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Hospitality Marketing for the Small and the Brave

Anthony Tattum, MD, Big Cat Agency

Anthony Tattum, MD, Big Cat Agency.

by Anthony Tattum, MD, Big Cat Agency

As a small business marketing can slip down the priority list. With limited time and in increasingly competitive trading conditions it is difficult to know which marketing activity will deliver the biggest impact. This article will provide a practical guide to generating more sales, more bums-on-seats or heads-on-pillows; increase spend per head, visit frequency and improved customer experiences.

1. Do Your Research

The first thing to get right is your product. It is crucial that you speak with your customers and get their feedback about what they think about your business: food and service, beverage range, bedroom specification, branding, price point, decor and ambience. This may be painful at first but getting your product and service right is the basis of all future marketing activity.

As part of this customer research you should make it your business to find out which competitors your customers use and why, how they compare against your strengths and weaknesses; and what deals, offers and loyalty schemes they operate. This information should give you some further ideas for improvements of your offer. You could start this off by inviting 10 friendly regulars to spend an hour or two chatting with you in return for a free meal or a couple of drinks. This should provide a gentle introduction into customer research and focus groups. You should then follow this up with a trickier crowd. This critical feedback will enable you to make improvements and investment with confidence, and based on real data.

2. Update Your Branding & Website

Congratulations your product is now competitive or at the very least you’re on the journey from good to great. Next it’s time to look at the marketing foundations: branding and website. These can both be pretty big investments relatively speaking. However done right they always pay off. Refer to the competitor analysis conducted in your customer research. You don’t need to be the best in the UK just as good or better than your local competitors. A simple, professional, modern logo and colour palette can be translated into appealing signage, menus, screen ads and posters, emails, social media profiles, and a website.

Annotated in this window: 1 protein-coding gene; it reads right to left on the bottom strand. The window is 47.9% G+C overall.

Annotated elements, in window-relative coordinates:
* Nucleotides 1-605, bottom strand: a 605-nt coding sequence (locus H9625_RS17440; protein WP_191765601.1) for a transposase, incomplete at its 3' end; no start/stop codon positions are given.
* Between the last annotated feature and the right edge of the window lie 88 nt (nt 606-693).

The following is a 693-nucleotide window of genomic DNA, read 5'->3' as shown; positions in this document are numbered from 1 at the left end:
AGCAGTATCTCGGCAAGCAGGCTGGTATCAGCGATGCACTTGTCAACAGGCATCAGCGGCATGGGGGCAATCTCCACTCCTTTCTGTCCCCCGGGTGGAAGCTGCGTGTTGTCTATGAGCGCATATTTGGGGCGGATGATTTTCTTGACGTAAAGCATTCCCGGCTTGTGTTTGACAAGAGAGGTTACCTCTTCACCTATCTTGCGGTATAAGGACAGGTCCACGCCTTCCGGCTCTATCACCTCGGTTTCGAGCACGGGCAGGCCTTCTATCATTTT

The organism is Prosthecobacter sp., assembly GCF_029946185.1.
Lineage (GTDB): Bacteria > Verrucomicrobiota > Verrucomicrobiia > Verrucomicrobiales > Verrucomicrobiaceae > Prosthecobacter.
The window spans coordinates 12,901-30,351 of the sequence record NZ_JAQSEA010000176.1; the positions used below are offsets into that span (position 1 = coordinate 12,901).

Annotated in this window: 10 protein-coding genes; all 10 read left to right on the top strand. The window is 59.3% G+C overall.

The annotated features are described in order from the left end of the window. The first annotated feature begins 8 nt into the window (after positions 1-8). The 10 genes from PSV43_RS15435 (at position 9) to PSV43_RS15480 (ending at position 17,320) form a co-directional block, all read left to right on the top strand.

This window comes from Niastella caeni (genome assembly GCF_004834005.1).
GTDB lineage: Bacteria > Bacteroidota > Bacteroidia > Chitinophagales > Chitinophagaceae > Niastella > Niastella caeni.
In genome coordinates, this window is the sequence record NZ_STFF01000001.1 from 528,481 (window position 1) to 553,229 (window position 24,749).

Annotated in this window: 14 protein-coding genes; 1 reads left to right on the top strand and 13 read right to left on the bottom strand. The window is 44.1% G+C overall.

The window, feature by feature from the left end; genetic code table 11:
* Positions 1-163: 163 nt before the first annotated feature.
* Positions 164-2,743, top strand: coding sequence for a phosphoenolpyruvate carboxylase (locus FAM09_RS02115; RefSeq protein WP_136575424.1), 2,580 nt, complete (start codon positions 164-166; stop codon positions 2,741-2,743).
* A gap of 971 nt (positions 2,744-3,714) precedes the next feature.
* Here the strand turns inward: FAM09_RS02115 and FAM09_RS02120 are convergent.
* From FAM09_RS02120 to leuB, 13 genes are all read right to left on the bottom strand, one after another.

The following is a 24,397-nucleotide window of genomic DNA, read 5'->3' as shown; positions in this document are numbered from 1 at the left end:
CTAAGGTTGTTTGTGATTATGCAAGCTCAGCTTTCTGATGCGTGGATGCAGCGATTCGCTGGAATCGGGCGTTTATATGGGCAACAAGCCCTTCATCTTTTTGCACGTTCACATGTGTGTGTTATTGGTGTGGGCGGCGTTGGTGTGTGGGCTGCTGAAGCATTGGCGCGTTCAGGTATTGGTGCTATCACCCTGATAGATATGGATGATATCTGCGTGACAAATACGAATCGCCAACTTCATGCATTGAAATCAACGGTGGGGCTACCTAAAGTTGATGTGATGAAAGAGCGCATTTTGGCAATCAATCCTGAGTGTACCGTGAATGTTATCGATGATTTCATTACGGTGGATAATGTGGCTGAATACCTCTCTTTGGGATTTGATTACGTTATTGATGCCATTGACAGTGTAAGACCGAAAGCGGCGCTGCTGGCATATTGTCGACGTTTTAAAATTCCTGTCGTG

Your website should be search engine friendly (we generally use WordPress as a platform for our clients websites), easy for visitors to navigate (make the most relevant bits of your business really easy to find) and updated regularly (with deals, offers, new menus, new hires, business improvements, comments and opinions, social media posts, relevant industry news).

3. Search Engine Marketing

A really effective (and free) way to promote your business is add your details to Google My Business. This is Google’s free business directory and is given a lot space on the search engine results page (SERP). Registering your business on local business and industry directories is a cheap and simple way to get backlinks, which is the single biggest ranking factor for Google. There are literally hundreds to go at and all help to inch your website up the SERPs.

Google (and other search engines like Bing and Yahoo) like websites that are regularly updated. As discussed above you should post your latest menus, freshly painted bedrooms, seasonal offers or weekly deal on your website. WordPress websites allow you to easily update your website content without you needing to pay a developer. Seasonal, monthly, or daily specials are perfect content for your site and can be nicely promoted via your Facebook, Instagram or Twitter pages. If you’re a bar or restaurant you can have different and compelling deals every day of the week; morning, noon and night. Continually updating content on your site is great for search engines but will also encourages your customers to visit and return to your site regularly and even share your offers with their friends.

4. Data Capture and Emails

You need to be a bit careful collecting customer data in light of the new GDPR data protection and privacy legislation but provided you are very clear about what the data will be used for, capture the minimum your reasonably need, keep the data very secure, and enable people to opt-out at any time you will be fine. Capturing name, email address and birthday should be all you need. Incentivise sign ups with monthly prizes, exclusive invitations and the promise to be the first to know about your exciting new developments. This should be an ongoing, forever project, endorsed by your staff and will result in a hugely profitable, long-term business asset.

We’d recommend at least a monthly newsletter email of 3-5 things. Most of these can be the deals, news, offers and updates discussed earlier. You can also promote your shiny new Instagram account or run competitions, encourage sharing through voucher codes, and track the results. We use Campaign Monitor as our email client, but MailChimp is also a great platform. These tools allow simple customisation of emails templates and send heaps of relevant traffic to your website.

5. Customer Reviews

Everyone reads reviews from previous customers before booking a restaurant or hotel room. This is a crucial tactic for independent hospitality businesses. Provided you’ve got your offer right of course, you should encourage and even incentivise your customers to give you reviews. The quality and frequency of reviews on sites from TripAdvisor to Google increase your businesses visibility on those search engines.

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